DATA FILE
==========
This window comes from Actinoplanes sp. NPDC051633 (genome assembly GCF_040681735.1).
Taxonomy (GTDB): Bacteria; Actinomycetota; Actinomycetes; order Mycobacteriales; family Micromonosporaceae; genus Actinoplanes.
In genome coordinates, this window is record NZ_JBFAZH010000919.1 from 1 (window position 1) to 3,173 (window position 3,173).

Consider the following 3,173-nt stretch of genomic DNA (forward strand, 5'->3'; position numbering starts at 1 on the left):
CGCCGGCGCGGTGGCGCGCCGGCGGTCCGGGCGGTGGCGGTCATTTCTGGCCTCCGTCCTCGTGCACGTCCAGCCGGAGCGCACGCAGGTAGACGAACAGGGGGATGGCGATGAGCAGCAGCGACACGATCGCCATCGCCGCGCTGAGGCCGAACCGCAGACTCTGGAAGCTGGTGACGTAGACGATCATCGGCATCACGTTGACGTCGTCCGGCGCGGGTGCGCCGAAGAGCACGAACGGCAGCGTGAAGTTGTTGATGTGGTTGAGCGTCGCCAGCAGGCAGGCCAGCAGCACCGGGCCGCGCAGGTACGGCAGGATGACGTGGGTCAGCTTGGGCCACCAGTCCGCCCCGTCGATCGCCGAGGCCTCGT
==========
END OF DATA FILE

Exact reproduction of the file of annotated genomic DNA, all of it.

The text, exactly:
This window comes from Actinoplanes sp. NPDC051633 (genome assembly GCF_040681735.1).
Taxonomy (GTDB): Bacteria; Actinomycetota; Actinomycetes; order Mycobacteriales; family Micromonosporaceae; genus Actinoplanes.
In genome coordinates, this window is record NZ_JBFAZH010000919.1 from 1 (window position 1) to 3,173 (window position 3,173).

Consider the following 3,173-nt stretch of genomic DNA (forward strand, 5'->3'; position numbering starts at 1 on the left):
CGCCGGCGCGGTGGCGCGCCGGCGGTCCGGGCGGTGGCGGTCATTTCTGGCCTCCGTCCTCGTGCACGTCCAGCCGGAGCGCACGCAGGTAGACGAACAGGGGGATGGCGATGAGCAGCAGCGACACGATCGCCATCGCCGCGCTGAGGCCGAACCGCAGACTCTGGAAGCTGGTGACGTAGACGATCATCGGCATCACGTTGACGTCGTCCGGCGCGGGTGCGCCGAAGAGCACGAACGGCAGCGTGAAGTTGTTGATGTGGTTGAGCGTCGCCAGCAGGCAGGCCAGCAGCACCGGGCCGCGCAGGTACGGCAGGATGACGTGGGTCAGCTTGGGCCACCAGTCCGCCCCGTCGATCGCCGAGGCCTCGT